Neil Gaiman (1960-) is one of the best fiction writers in the world in my opinion. His work covers novels, short-stories, children’s books, comics, film, television – pretty much the whole pop-culture gamut.

This quote is taken from Gaiman’s commencement address at the University of the Arts in Philadelphia, which was all over the internet last week. In an absolutely beautiful and inspiring speech, Gaiman shares the best tips that he wished he knew when he was first starting his writing career. It’s required listening for anyone passionate about the arts and I’ve bookmarked it so I can watch it whenever I lose my direction. Seriously, if you haven’t seen it, stop what you’re doing and click here.  

I first read Gaiman’s work over 15 years ago, although I didn’t know who he was at the time. It was Spawn #9, which stood out from all the other Image, testosterone-filled comics I was reading because it was um … well-written. I kept reading the rave reviews The Sandman was getting but I wasn’t ready for ‘adult’ comics yet (I was 14 and hooked on the proportionally-challenged, gun-pouch-wearing superheroes of the new Image universe.) By the time my reading tastes had matured and I started university, I couldn’t afford to buy all of The Sandman collected editions. However, one of the (only) good things about my college was that their library had a comic collection, including all of The Sandman books. Reading the series over the course of a year (they were popular so it was difficult to loan them) was one of the highlights of my three years at university. The series lived up to the hype, opened my eyes to what comics were capable of and helped me score dates with goth girls. After that, I moved onto Gaiman’s novels including the hilarious Good Omens (co-authored with Terry Pratchett), Anansi Boys and the brilliant American Gods. He’s one of my favourite writers and if you see this Mr. Gaiman, thank you for not only making good art, but for making great art.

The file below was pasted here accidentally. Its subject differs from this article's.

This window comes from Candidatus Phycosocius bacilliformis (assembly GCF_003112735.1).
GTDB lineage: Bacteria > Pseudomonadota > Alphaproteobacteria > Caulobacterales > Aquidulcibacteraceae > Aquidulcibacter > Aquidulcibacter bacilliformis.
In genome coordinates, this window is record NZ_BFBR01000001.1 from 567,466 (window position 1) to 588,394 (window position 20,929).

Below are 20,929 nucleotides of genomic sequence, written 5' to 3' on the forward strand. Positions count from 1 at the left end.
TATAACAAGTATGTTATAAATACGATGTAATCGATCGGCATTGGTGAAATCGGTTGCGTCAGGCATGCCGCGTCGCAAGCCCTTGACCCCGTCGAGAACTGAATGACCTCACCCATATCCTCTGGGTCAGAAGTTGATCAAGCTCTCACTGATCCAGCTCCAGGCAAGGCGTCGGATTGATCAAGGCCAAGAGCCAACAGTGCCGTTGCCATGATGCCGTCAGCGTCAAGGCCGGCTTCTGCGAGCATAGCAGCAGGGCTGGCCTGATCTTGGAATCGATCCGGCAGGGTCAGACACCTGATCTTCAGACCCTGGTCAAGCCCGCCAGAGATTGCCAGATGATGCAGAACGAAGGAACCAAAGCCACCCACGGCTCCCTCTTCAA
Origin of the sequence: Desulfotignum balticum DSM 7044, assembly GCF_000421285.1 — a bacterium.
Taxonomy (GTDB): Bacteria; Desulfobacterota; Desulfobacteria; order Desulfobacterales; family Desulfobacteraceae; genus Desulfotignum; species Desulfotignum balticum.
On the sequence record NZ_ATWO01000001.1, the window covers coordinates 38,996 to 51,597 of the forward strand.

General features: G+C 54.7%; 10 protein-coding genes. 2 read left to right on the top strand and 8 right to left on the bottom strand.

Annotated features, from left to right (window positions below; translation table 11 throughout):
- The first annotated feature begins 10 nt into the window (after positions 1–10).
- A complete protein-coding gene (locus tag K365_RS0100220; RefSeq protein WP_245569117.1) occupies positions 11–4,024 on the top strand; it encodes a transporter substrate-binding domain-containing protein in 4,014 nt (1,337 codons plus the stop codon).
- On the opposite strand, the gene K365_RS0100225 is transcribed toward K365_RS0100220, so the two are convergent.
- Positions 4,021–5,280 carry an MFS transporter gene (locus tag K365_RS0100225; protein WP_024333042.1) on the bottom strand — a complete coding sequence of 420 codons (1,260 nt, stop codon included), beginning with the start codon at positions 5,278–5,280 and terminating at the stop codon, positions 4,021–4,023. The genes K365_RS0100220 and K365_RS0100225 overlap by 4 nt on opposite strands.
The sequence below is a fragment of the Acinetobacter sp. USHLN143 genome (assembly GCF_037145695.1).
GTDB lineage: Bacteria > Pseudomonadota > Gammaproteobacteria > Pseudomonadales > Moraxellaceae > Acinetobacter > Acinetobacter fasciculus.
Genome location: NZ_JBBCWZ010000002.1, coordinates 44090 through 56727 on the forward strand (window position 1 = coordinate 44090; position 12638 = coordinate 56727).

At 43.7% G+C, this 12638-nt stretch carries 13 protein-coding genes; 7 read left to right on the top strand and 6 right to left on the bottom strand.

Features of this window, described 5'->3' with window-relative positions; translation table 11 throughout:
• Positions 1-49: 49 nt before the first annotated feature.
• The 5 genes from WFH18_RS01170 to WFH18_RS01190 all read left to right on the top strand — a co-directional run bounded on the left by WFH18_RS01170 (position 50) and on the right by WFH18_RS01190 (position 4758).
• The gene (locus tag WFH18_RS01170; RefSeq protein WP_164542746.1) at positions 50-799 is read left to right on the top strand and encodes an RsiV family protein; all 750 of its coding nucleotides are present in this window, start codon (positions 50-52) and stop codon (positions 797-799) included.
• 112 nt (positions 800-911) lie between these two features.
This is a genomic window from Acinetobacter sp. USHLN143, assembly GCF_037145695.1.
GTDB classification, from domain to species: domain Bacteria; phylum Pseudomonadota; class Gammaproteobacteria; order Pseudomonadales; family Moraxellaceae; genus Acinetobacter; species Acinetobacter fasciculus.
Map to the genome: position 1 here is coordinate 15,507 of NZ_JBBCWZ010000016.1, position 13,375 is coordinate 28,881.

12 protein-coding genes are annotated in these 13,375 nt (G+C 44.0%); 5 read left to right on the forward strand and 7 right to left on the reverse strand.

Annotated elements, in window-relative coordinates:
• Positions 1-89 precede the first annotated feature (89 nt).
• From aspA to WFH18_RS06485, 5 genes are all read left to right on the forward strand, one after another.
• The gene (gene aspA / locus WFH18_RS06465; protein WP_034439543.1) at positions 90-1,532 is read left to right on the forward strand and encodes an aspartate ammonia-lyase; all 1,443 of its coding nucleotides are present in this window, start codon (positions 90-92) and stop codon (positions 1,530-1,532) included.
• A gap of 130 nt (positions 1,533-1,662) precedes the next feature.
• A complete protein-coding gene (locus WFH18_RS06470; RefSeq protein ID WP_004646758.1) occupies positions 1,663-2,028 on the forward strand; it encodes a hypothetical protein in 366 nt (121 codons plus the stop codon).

– Neil Gaiman’s official blog. I especially recommend this recent interview Gaiman conducted with one of my other favourite writers, Stephen King.
– Thanks to reader, Albert, for first sending me the link to the commencement speech.
– I’ve never liked using the term ‘graphic novel’ to describe adult or mature comics. I know Will Eisner created the term and who am I to argue with him, but whenever I hear people use it, it’s like they’re ashamed to admit that they read comics. I actually heard someone say “I don’t read comics, I only read graphic novels.” They’re the same thing!